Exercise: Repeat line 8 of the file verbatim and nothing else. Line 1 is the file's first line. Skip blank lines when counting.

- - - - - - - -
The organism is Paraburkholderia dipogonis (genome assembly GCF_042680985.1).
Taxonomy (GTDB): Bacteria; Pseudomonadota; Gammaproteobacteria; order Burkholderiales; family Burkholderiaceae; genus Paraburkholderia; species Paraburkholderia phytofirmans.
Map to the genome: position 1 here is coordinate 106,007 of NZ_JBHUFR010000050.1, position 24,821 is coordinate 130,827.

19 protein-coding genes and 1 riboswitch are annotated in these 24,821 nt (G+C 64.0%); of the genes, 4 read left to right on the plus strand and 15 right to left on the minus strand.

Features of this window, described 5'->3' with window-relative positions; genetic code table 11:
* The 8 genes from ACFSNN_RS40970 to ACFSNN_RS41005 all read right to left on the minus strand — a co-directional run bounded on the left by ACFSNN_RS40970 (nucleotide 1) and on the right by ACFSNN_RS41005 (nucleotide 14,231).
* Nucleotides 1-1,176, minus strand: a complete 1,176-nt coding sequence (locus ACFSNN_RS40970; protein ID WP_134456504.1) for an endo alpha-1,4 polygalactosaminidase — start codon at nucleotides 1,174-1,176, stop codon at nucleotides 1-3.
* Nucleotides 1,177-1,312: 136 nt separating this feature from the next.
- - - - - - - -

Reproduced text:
* Nucleotides 1,177-1,312: 136 nt separating this feature from the next.